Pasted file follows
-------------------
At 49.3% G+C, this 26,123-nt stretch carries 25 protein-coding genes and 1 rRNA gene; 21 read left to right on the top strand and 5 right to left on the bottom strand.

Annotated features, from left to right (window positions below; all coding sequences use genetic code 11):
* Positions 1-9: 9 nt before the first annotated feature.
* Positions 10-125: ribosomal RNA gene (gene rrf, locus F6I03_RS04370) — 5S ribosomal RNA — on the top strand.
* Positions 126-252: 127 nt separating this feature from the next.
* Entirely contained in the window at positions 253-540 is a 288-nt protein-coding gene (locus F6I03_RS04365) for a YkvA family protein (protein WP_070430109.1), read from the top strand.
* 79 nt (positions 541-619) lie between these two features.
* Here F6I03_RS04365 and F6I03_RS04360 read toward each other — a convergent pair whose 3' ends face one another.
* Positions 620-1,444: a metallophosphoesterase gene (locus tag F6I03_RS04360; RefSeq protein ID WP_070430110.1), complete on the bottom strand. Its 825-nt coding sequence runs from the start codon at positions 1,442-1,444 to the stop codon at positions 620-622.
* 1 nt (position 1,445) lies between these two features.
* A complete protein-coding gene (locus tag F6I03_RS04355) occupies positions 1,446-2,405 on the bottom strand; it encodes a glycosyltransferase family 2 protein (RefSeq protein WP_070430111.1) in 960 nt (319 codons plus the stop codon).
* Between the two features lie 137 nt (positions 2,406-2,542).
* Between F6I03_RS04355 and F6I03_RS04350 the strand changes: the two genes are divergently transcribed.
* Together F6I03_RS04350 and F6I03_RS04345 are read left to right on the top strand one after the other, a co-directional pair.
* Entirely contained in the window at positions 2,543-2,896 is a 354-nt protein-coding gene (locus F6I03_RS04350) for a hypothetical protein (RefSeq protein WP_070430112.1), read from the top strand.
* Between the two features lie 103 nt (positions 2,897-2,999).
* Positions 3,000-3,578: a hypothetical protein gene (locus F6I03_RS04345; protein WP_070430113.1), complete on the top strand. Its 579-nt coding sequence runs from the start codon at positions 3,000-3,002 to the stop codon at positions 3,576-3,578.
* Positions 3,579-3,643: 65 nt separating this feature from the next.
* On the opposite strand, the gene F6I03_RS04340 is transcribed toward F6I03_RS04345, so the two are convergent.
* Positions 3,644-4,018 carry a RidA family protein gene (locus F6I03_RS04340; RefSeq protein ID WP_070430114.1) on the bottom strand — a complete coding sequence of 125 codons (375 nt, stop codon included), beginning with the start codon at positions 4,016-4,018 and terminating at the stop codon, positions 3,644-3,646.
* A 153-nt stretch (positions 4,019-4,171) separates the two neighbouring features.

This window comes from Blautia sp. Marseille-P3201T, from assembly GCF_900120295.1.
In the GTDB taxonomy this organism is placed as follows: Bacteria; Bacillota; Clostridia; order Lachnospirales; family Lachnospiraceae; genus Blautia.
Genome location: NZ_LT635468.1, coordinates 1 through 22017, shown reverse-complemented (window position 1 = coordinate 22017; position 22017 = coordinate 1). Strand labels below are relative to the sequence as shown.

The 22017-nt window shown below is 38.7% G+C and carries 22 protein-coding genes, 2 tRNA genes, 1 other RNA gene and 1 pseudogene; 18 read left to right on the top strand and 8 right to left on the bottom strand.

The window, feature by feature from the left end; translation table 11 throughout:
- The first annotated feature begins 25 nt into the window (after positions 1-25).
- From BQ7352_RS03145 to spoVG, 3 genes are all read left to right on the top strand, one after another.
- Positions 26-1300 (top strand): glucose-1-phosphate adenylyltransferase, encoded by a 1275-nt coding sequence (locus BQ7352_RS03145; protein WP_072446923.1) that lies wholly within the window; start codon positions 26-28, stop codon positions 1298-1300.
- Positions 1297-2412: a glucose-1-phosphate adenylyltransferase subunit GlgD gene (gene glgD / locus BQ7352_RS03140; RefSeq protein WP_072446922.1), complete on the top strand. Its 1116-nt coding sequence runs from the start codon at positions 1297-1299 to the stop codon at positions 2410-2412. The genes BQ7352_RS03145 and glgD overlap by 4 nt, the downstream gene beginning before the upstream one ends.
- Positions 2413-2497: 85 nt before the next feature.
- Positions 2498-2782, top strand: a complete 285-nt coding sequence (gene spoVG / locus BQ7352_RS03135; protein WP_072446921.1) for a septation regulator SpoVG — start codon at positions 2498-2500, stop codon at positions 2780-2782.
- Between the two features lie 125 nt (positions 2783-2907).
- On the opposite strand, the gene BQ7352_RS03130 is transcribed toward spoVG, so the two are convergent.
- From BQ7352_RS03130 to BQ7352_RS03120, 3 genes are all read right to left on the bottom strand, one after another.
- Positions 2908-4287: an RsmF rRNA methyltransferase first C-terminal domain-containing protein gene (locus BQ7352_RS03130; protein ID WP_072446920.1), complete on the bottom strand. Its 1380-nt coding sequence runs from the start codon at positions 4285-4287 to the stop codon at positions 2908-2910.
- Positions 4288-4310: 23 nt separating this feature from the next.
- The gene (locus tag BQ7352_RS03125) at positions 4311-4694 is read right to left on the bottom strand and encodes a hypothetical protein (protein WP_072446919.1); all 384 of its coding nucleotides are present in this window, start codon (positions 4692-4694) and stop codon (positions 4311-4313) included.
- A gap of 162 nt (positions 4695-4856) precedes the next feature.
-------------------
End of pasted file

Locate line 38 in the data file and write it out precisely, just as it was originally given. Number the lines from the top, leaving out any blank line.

- The gene (locus tag BQ7352_RS03125) at positions 4311-4694 is read right to left on the bottom strand and encodes a hypothetical protein (protein WP_072446919.1); all 384 of its coding nucleotides are present in this window, start codon (positions 4692-4694) and stop codon (positions 4311-4313) included.